Keep these three variables in mind — community, facts, narrative — and you can tell your story in any medium, using the technology and tools of your choice.
Journalism can be that simple. Hemingway wrote text, Capa took pictures, others shoot video or design Web interfaces, but we all flip those three switches. Community, facts, narrative.
Howard Owens has a list up of “Ten things journalists can do to reinvent journalism.” Note that none of those ten things really fit into this triad of variables, but what they address are all the distractions that get in the way when we try to think about those three things.
When we worry about whether our story will make it to A1, that stops us from serving our readers. When we cover meetings, we think too much about the process and not enough about the narrative. When we ignore our readers we forget our audience, our purpose, and our community.
Keep community, facts, and narrative in mind when you read Rex Sorgatz’s interview with Adrian Holovaty about Everyblock.
Think about how the facts that Everyblock surfaces can serve your community and how they form a narrative.
So run every piece of text, image, video, data, or commentary that you produce through those three filters as you work. Let’s re-invent journalism by doing it.
This post is part of the February Carnival of Journalism, hosted by Bryan Murley at the Center for Innovation in College Media.
Gondry > You.
Not my favorite subject matter to say the least, but an immersive-obsessive approach to storytelling nevertheless.
A colleague looking for a few new ways to integrate free Web services into his newsroom asked me to chip in with a list of five, so here they are. A note to student journalists: These are all free and easy ways to get something new and different online, and they probably serve a need you have right now in your newsroom.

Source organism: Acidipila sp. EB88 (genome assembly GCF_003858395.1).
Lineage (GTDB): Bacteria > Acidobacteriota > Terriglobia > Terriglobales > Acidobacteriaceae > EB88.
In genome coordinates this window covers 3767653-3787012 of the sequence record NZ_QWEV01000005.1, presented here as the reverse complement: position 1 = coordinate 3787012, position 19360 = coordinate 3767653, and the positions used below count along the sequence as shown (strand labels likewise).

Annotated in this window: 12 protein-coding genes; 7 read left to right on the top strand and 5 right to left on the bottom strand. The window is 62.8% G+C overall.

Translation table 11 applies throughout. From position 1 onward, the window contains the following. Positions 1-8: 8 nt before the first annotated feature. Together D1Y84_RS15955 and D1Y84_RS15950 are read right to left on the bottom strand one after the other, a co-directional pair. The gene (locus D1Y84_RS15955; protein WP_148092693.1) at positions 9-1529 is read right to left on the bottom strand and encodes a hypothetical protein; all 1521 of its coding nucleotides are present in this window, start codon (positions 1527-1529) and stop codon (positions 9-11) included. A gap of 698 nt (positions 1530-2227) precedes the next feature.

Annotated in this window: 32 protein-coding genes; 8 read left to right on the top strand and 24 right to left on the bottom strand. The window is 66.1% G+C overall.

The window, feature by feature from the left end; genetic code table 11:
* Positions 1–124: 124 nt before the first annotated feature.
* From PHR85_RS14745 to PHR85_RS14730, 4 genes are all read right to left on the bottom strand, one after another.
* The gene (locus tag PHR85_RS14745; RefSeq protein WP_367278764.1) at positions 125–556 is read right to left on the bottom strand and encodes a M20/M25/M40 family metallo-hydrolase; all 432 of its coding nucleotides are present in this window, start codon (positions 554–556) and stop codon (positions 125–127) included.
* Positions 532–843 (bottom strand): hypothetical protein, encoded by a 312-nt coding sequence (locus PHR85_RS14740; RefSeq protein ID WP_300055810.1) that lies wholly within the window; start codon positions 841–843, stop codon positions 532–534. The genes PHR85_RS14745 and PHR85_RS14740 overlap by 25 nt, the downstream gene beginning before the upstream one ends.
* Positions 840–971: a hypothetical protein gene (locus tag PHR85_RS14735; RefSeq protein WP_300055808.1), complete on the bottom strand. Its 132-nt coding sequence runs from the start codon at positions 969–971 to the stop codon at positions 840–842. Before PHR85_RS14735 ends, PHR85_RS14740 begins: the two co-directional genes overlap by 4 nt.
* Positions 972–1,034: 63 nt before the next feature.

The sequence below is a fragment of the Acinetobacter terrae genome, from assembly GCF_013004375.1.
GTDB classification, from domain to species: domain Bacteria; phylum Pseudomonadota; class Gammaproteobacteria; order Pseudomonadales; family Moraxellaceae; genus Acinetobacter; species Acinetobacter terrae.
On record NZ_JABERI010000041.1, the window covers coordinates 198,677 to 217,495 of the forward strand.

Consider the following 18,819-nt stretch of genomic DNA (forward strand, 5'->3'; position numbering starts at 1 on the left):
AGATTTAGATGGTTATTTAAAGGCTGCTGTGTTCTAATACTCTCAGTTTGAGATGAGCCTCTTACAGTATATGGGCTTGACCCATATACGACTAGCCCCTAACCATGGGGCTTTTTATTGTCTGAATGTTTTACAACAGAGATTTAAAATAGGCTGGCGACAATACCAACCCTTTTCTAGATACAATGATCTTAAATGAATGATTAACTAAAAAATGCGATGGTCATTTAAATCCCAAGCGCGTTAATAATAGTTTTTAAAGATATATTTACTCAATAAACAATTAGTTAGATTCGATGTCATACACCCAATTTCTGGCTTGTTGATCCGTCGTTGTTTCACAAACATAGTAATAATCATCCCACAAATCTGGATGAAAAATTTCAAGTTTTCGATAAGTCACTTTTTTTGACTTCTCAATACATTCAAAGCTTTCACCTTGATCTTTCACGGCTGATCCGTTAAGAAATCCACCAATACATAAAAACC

Instant social networking for a niche in your community. Need a high school football site? A way to let readers weigh in on a controversial issue without allowing too much anonymity? A place for school clubs to run groups, slideshows, video, blogs and forums? Done. This thing is plug and play. Move around the modules as you please, and promote the crap out of it on your news site. For 5 bucks a month, use your own URL. For $20 a month, run your own ads.
Fun, inventive multimedia, with Zero Flash Knowledge required at the door. Heck, you don’t even need to know how to use an FTP program to get this to work. Play with images, audio, and video here, and embed the results on your own site. Check out this ScobleShow video of Richard Koci Hernandez from the San Jose Mercury News talking about using Vuvox.
One of many projects on the plate of the guy who pretty much invented RSS and blogging and podcasting as we know it. The basic premise is that you call a phone number and record a short message. A link to the resulting mp3 file gets posted to your Twitter stream. Keep in mind that your Twitter stream has an RSS feed, as well, which increases the number of games you can play on the tail end of this. Think of it as live audio reporting that gets fed straight to the Web.
The latest in a short line of live video streaming startups. Also consider Kyte.tv. If you’re reporting with a laptop in your backpack hooked up to a webcam (or a more expensive miniDV camera, whatever floats your A/V boat), this is a way to broadcast live via the Web, whether you hook into wifi at the coffee shop or an EVDO card to get online.